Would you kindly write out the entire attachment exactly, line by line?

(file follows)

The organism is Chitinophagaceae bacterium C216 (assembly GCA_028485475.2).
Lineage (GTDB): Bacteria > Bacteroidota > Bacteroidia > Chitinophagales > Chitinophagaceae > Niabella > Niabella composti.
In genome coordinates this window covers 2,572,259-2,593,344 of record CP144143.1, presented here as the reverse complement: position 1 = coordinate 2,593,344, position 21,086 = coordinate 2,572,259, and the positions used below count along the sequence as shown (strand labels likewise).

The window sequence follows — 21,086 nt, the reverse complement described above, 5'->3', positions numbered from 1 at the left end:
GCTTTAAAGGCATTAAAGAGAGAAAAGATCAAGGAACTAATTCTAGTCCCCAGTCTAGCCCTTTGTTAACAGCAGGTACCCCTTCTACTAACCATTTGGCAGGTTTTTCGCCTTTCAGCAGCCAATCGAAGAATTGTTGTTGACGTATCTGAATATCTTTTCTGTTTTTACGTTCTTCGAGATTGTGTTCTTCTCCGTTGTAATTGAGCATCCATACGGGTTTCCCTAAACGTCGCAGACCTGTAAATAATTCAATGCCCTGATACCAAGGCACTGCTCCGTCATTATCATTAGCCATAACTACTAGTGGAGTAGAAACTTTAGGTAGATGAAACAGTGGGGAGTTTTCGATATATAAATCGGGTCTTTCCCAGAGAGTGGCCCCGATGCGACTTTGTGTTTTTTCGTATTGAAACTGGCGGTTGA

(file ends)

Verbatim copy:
The organism is Chitinophagaceae bacterium C216 (assembly GCA_028485475.2).
Lineage (GTDB): Bacteria > Bacteroidota > Bacteroidia > Chitinophagales > Chitinophagaceae > Niabella > Niabella composti.
In genome coordinates this window covers 2,572,259-2,593,344 of record CP144143.1, presented here as the reverse complement: position 1 = coordinate 2,593,344, position 21,086 = coordinate 2,572,259, and the positions used below count along the sequence as shown (strand labels likewise).

The window sequence follows — 21,086 nt, the reverse complement described above, 5'->3', positions numbered from 1 at the left end:
GCTTTAAAGGCATTAAAGAGAGAAAAGATCAAGGAACTAATTCTAGTCCCCAGTCTAGCCCTTTGTTAACAGCAGGTACCCCTTCTACTAACCATTTGGCAGGTTTTTCGCCTTTCAGCAGCCAATCGAAGAATTGTTGTTGACGTATCTGAATATCTTTTCTGTTTTTACGTTCTTCGAGATTGTGTTCTTCTCCGTTGTAATTGAGCATCCATACGGGTTTCCCTAAACGTCGCAGACCTGTAAATAATTCAATGCCCTGATACCAAGGCACTGCTCCGTCATTATCATTAGCCATAACTACTAGTGGAGTAGAAACTTTAGGTAGATGAAACAGTGGGGAGTTTTCGATATATAAATCGGGTCTTTCCCAGAGAGTGGCCCCGATGCGACTTTGTGTTTTTTCGTATTGAAACTGGCGGTTGA